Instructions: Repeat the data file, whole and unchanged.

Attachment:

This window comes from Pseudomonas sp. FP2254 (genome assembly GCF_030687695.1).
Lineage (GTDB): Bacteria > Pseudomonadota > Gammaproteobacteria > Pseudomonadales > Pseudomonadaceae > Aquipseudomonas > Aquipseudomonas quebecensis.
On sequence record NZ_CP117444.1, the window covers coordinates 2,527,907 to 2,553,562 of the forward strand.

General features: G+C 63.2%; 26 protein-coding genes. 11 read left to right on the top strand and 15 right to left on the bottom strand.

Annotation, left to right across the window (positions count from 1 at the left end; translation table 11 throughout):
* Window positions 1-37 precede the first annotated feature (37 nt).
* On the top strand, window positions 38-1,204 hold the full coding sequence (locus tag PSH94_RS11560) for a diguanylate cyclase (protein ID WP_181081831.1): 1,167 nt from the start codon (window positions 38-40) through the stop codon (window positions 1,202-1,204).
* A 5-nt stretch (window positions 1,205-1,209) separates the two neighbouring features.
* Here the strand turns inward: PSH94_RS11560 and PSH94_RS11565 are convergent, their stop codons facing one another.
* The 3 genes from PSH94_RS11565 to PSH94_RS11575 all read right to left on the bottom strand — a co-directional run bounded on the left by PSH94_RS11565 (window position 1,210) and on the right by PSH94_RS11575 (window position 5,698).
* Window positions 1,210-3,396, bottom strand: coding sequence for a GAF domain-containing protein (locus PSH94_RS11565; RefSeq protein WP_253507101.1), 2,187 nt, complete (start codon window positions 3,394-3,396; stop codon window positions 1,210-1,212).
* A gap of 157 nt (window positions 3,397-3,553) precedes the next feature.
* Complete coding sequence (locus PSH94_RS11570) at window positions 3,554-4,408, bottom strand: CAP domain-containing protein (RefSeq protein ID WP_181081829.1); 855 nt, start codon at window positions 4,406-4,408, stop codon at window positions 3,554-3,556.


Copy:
This window comes from Pseudomonas sp. FP2254 (genome assembly GCF_030687695.1).
Lineage (GTDB): Bacteria > Pseudomonadota > Gammaproteobacteria > Pseudomonadales > Pseudomonadaceae > Aquipseudomonas > Aquipseudomonas quebecensis.
On sequence record NZ_CP117444.1, the window covers coordinates 2,527,907 to 2,553,562 of the forward strand.

General features: G+C 63.2%; 26 protein-coding genes. 11 read left to right on the top strand and 15 right to left on the bottom strand.

Annotation, left to right across the window (positions count from 1 at the left end; translation table 11 throughout):
* Window positions 1-37 precede the first annotated feature (37 nt).
* On the top strand, window positions 38-1,204 hold the full coding sequence (locus tag PSH94_RS11560) for a diguanylate cyclase (protein ID WP_181081831.1): 1,167 nt from the start codon (window positions 38-40) through the stop codon (window positions 1,202-1,204).
* A 5-nt stretch (window positions 1,205-1,209) separates the two neighbouring features.
* Here the strand turns inward: PSH94_RS11560 and PSH94_RS11565 are convergent, their stop codons facing one another.
* The 3 genes from PSH94_RS11565 to PSH94_RS11575 all read right to left on the bottom strand — a co-directional run bounded on the left by PSH94_RS11565 (window position 1,210) and on the right by PSH94_RS11575 (window position 5,698).
* Window positions 1,210-3,396, bottom strand: coding sequence for a GAF domain-containing protein (locus PSH94_RS11565; RefSeq protein WP_253507101.1), 2,187 nt, complete (start codon window positions 3,394-3,396; stop codon window positions 1,210-1,212).
* A gap of 157 nt (window positions 3,397-3,553) precedes the next feature.
* Complete coding sequence (locus PSH94_RS11570) at window positions 3,554-4,408, bottom strand: CAP domain-containing protein (RefSeq protein ID WP_181081829.1); 855 nt, start codon at window positions 4,406-4,408, stop codon at window positions 3,554-3,556.